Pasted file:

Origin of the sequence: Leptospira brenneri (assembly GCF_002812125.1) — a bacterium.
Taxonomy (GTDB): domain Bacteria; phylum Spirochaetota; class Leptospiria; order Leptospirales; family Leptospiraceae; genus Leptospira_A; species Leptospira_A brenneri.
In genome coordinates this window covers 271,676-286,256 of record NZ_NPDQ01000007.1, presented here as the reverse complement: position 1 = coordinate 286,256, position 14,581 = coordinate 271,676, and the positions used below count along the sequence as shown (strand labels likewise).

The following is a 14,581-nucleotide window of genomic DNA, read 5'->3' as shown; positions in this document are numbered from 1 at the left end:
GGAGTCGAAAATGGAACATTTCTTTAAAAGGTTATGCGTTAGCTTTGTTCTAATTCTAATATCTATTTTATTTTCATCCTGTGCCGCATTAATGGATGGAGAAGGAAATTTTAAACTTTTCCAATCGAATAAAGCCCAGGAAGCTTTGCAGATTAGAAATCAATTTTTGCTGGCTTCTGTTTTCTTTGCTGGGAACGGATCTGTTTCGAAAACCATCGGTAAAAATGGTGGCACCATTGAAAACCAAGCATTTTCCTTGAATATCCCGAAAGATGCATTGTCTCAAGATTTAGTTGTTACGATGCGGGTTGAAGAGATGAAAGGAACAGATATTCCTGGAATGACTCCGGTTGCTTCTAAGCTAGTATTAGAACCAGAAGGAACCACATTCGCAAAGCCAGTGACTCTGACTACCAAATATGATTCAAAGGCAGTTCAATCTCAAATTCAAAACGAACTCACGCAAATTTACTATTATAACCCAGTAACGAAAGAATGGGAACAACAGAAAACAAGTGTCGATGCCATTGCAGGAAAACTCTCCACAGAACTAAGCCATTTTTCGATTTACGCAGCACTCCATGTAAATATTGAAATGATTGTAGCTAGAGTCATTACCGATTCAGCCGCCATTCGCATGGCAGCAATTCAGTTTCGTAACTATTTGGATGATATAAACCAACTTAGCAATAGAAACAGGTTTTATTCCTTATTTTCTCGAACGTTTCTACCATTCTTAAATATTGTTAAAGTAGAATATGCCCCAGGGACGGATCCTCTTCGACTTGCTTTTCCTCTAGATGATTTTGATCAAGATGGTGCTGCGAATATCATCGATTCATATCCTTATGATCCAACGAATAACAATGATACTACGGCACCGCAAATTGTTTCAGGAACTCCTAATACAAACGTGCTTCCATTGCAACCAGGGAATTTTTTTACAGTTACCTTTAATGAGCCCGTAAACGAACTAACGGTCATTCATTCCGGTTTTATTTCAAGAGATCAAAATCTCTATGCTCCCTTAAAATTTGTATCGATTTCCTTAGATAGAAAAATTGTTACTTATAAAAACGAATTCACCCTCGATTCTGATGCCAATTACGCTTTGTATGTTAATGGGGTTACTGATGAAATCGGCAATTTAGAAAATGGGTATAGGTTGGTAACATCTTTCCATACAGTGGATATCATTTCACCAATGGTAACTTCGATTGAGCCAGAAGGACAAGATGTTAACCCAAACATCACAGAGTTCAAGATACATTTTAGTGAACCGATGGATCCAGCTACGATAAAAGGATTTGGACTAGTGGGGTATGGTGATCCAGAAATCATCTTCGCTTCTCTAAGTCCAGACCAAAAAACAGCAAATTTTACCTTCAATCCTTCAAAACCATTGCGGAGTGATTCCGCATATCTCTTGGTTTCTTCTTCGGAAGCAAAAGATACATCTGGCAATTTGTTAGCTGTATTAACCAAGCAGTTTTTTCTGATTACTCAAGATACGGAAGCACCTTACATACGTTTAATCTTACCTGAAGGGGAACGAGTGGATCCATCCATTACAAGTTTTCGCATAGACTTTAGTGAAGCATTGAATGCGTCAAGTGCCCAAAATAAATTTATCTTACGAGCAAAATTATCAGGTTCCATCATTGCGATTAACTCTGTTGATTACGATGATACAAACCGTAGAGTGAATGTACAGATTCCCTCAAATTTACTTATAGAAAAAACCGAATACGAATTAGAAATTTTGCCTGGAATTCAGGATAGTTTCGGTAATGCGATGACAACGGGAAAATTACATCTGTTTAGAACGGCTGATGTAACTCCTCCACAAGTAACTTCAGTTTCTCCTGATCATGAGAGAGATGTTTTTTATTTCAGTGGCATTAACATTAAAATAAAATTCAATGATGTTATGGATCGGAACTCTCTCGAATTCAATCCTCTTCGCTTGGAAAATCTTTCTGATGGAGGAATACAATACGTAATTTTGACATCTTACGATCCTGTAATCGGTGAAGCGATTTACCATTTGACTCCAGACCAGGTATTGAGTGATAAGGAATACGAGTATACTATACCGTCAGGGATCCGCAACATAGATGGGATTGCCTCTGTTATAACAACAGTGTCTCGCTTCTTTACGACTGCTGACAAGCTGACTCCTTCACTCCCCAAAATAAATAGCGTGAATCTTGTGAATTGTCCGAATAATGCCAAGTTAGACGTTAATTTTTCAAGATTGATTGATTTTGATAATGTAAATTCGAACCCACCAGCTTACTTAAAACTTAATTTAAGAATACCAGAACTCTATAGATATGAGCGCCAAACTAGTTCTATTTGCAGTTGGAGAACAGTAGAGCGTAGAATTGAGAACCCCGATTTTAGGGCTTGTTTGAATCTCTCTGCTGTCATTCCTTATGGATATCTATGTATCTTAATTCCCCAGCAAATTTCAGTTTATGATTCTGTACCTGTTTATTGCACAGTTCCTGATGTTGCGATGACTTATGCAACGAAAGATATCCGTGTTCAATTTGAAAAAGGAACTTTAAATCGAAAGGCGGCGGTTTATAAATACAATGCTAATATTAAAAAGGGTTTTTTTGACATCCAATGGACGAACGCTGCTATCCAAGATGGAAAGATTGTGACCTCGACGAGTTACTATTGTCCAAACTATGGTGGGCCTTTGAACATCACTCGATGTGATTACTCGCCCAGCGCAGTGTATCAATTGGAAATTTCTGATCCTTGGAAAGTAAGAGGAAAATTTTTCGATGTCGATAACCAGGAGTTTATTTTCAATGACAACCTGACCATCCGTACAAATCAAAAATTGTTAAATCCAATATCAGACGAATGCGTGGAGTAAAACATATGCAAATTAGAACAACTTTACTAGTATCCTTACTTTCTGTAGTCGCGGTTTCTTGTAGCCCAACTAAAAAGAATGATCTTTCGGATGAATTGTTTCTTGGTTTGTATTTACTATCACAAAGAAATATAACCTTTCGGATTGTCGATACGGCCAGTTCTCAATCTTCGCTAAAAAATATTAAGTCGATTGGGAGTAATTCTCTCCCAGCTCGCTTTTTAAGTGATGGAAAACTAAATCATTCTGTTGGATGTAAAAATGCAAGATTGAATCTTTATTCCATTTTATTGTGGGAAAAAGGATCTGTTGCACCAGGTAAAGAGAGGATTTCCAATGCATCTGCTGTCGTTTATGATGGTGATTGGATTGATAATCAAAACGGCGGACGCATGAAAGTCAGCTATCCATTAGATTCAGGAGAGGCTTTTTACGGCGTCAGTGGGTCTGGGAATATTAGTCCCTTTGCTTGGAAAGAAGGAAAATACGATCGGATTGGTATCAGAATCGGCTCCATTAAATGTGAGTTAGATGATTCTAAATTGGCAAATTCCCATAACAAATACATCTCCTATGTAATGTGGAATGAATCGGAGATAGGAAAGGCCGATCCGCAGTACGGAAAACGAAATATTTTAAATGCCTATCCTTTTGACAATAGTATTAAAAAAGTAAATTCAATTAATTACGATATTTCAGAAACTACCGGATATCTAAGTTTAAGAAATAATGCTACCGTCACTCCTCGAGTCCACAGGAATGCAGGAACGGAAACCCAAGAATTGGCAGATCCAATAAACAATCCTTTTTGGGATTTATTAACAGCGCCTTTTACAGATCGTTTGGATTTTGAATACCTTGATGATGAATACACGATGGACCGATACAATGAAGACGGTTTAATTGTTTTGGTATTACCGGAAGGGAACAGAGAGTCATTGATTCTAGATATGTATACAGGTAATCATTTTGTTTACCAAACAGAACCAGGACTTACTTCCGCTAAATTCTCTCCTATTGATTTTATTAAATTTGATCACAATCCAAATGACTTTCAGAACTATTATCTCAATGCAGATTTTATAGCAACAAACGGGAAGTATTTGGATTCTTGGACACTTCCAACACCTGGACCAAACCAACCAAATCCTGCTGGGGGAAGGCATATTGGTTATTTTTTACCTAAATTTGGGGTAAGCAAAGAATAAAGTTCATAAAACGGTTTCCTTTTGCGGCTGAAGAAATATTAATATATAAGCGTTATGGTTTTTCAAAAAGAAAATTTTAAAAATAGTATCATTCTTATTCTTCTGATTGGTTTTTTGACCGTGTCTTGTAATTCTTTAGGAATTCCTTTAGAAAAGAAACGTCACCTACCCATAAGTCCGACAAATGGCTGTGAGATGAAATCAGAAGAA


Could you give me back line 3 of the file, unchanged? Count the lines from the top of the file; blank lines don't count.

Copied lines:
In genome coordinates this window covers 271,676-286,256 of record NZ_NPDQ01000007.1, presented here as the reverse complement: position 1 = coordinate 286,256, position 14,581 = coordinate 271,676, and the positions used below count along the sequence as shown (strand labels likewise).